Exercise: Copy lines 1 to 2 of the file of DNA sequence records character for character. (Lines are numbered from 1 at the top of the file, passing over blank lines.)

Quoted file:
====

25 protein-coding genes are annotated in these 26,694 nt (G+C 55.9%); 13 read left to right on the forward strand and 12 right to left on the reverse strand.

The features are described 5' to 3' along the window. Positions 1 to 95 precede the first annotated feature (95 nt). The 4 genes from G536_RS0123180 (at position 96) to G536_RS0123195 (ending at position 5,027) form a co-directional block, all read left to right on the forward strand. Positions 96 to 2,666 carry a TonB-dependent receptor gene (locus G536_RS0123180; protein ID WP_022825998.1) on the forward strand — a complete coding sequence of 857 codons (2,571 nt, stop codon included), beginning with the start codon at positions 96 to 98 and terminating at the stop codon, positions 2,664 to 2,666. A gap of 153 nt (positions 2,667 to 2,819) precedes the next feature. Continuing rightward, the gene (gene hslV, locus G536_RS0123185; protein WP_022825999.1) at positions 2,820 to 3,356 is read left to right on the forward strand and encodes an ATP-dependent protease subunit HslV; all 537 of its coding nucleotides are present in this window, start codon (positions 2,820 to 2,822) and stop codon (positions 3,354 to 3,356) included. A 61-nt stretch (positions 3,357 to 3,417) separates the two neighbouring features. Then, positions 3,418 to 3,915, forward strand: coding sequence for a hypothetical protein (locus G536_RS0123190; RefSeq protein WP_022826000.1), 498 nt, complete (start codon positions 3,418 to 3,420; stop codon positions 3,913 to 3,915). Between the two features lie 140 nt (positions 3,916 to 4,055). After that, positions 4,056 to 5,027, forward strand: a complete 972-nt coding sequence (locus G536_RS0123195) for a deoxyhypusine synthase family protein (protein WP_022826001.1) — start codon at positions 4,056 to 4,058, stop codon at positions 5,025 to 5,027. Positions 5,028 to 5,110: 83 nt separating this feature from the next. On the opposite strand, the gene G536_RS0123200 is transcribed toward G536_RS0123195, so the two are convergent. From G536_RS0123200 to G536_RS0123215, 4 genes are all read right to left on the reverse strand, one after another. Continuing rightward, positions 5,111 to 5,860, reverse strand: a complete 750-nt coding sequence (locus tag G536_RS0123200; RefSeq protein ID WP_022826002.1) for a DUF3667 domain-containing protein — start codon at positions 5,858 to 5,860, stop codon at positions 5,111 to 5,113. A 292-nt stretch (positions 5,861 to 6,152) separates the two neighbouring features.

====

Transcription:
25 protein-coding genes are annotated in these 26,694 nt (G+C 55.9%); 13 read left to right on the forward strand and 12 right to left on the reverse strand.

The features are described 5' to 3' along the window. Positions 1 to 95 precede the first annotated feature (95 nt). The 4 genes from G536_RS0123180 (at position 96) to G536_RS0123195 (ending at position 5,027) form a co-directional block, all read left to right on the forward strand. Positions 96 to 2,666 carry a TonB-dependent receptor gene (locus G536_RS0123180; protein ID WP_022825998.1) on the forward strand — a complete coding sequence of 857 codons (2,571 nt, stop codon included), beginning with the start codon at positions 96 to 98 and terminating at the stop codon, positions 2,664 to 2,666. A gap of 153 nt (positions 2,667 to 2,819) precedes the next feature. Continuing rightward, the gene (gene hslV, locus G536_RS0123185; protein WP_022825999.1) at positions 2,820 to 3,356 is read left to right on the forward strand and encodes an ATP-dependent protease subunit HslV; all 537 of its coding nucleotides are present in this window, start codon (positions 2,820 to 2,822) and stop codon (positions 3,354 to 3,356) included. A 61-nt stretch (positions 3,357 to 3,417) separates the two neighbouring features. Then, positions 3,418 to 3,915, forward strand: coding sequence for a hypothetical protein (locus G536_RS0123190; RefSeq protein WP_022826000.1), 498 nt, complete (start codon positions 3,418 to 3,420; stop codon positions 3,913 to 3,915). Between the two features lie 140 nt (positions 3,916 to 4,055). After that, positions 4,056 to 5,027, forward strand: a complete 972-nt coding sequence (locus G536_RS0123195) for a deoxyhypusine synthase family protein (protein WP_022826001.1) — start codon at positions 4,056 to 4,058, stop codon at positions 5,025 to 5,027. Positions 5,028 to 5,110: 83 nt separating this feature from the next. On the opposite strand, the gene G536_RS0123200 is transcribed toward G536_RS0123195, so the two are convergent. From G536_RS0123200 to G536_RS0123215, 4 genes are all read right to left on the reverse strand, one after another. Continuing rightward, positions 5,111 to 5,860, reverse strand: a complete 750-nt coding sequence (locus tag G536_RS0123200; RefSeq protein ID WP_022826002.1) for a DUF3667 domain-containing protein — start codon at positions 5,858 to 5,860, stop codon at positions 5,111 to 5,113. A 292-nt stretch (positions 5,861 to 6,152) separates the two neighbouring features.